Types of Track Systems

There are a few different companies that are manufacturing linear servo track systems. We’ll briefly discuss a few of the most common, such as ATS, B&R, Beckhoff, and Rockwell.

 

 

Figure 2. The SuperTrak. Video used courtesy of ATS Automation

 

A popular one is the ATS SuperTrak. This track system uses shuttles held onto the track with permanent magnets. This track comes with proprietary configuration software, which can make integration into a machine quick and easy. Target points are taught along the track and the shuttles are commanded to each target through a programmable logic controller (PLC).

 

Figure 3. The ACOPOStrack. Image used courtesy of B&R Automation

 

The B&R ACOPOStrack system is a lot like the SuperTrak. In fact, you can purchase the SuperTrak through B&R, and these tracks share a lot of internal components. 

The system consists of electromagnet sections and shuttles with permanent magnets. A major advantage to the B&R platform is the ability to divert shuttles to other track sections. This means slower stations can be performed in parallel by having parallel tracks where engineers can direct shuttles. The B&R system is a little less accurate but is easier to maintain and assemble. This system requires programming through Automation Studio, thus there is no easy configure software if the factory doesn’t already have this program.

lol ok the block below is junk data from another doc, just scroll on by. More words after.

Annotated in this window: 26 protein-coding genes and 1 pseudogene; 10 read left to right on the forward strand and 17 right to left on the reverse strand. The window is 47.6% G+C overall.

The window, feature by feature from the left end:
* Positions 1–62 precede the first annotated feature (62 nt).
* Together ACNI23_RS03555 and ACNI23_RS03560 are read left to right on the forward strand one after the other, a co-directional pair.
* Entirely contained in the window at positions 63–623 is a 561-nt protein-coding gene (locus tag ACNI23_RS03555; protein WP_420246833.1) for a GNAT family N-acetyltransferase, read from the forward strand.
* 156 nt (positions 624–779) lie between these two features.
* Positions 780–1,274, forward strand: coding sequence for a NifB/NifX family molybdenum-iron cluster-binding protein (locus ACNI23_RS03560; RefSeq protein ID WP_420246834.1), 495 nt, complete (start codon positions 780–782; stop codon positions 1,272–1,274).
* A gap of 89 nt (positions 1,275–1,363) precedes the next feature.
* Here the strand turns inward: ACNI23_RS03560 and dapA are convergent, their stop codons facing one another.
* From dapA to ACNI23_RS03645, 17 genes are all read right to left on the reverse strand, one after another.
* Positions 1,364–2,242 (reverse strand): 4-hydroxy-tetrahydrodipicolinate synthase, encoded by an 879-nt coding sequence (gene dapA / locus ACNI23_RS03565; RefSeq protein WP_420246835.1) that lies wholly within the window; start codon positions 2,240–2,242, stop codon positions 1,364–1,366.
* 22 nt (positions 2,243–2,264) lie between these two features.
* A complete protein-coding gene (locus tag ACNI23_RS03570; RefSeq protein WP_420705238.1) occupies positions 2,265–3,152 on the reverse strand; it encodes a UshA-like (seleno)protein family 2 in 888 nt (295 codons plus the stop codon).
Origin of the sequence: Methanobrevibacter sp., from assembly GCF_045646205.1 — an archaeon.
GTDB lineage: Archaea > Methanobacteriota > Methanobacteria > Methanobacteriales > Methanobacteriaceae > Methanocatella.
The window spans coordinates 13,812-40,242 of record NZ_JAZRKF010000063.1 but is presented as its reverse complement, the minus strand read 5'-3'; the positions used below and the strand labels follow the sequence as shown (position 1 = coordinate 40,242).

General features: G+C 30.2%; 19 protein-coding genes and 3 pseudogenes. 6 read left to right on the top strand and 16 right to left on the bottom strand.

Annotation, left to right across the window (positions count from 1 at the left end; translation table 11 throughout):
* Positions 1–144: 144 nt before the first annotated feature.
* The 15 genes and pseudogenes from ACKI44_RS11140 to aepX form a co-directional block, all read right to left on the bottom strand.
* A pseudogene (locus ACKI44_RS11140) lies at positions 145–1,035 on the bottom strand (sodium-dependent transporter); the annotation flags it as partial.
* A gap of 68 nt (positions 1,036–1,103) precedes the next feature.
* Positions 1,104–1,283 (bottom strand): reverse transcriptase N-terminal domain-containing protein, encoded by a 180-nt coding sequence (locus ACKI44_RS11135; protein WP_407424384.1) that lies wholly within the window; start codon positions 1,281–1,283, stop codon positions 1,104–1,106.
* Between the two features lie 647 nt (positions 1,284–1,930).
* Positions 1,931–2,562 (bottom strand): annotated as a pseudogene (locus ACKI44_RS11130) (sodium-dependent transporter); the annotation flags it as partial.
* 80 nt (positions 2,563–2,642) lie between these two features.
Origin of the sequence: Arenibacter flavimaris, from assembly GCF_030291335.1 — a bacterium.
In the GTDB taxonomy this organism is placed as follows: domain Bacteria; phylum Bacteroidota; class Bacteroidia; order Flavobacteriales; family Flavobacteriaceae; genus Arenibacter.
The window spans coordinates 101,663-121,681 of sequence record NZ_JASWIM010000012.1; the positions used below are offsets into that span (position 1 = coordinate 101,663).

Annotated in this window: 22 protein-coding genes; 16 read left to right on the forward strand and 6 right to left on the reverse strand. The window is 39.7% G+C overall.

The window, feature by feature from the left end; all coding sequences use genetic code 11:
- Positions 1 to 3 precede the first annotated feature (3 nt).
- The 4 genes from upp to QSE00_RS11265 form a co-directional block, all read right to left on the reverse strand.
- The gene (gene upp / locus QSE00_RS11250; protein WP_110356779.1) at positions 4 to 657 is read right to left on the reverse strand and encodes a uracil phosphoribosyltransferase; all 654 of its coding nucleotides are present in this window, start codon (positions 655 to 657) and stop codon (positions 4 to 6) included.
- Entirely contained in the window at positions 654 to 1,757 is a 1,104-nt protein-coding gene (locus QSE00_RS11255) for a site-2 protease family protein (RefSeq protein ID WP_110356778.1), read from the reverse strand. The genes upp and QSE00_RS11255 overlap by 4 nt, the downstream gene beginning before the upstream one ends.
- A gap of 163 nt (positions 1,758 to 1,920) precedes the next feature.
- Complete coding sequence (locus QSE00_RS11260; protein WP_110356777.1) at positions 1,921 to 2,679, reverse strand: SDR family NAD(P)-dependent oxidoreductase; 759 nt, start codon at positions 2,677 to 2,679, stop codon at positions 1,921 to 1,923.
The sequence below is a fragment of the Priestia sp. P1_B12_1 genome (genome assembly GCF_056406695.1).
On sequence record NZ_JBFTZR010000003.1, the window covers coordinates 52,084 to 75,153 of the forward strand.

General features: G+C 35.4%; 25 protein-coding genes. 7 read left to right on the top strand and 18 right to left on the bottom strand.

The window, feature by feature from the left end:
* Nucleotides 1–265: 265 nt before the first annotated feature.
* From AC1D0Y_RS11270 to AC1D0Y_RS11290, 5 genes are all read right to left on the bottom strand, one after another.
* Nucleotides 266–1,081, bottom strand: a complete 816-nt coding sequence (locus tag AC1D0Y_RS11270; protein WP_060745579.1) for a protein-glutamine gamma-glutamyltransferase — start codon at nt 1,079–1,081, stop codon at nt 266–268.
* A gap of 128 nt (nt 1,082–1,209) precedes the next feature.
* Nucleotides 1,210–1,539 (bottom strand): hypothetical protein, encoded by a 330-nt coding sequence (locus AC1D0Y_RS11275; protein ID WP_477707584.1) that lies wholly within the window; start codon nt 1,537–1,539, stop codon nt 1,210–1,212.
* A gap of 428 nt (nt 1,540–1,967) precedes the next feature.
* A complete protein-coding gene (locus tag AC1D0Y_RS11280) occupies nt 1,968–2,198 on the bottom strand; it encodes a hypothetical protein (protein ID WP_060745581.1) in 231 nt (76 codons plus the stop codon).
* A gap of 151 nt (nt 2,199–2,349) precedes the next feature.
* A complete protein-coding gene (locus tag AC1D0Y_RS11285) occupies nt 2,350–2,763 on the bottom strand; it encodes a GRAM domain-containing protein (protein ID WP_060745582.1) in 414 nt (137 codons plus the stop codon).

Figure 4. The modular XTS system. Image used courtesy of Beckhoff

 

The Beckhoff XTS system comprises track sections that connect together much like the train tracks you played with as a kid. The shuttles are interconnected to the motor segments and can only be removed by separating the sections. This system also requires a linear guide support under each section.

The system cannot take any perpendicular load to the shuttles. Much like the B&R solution, the track needs to be programmed through Beckhoff’s programming software.

 

Figure 5. The iTRAK. Image used courtesy of Rockwell Automation [PDF]

 

The Rockwell iTRAK solution looks to be a nice compromise between the B&R system and the XTS system. The shuttles are locked into the track but have a higher payload. The iTRAK integrates into the Rockwell Automation Studio 5000 software and can be simulated without the actual hardware.

 

Industry Uses for Track Systems

No matter which track system you decide to use, a linear servo track is an efficient way to move parts from one station to another or from one machine to another. With the same system, shuttles can be batched together or separated out, have different motion profiles at different times, and tracking of each shuttle is easily performed via the servo drives.

These systems also have auto collision avoidance, meaning the shuttles won’t hit each other and will automatically queue behind one another. Provided the application will allow for the payload limitations, a linear servo track conveyance system will likely provide machine efficiency improvement over a typical belt-driven conveyor.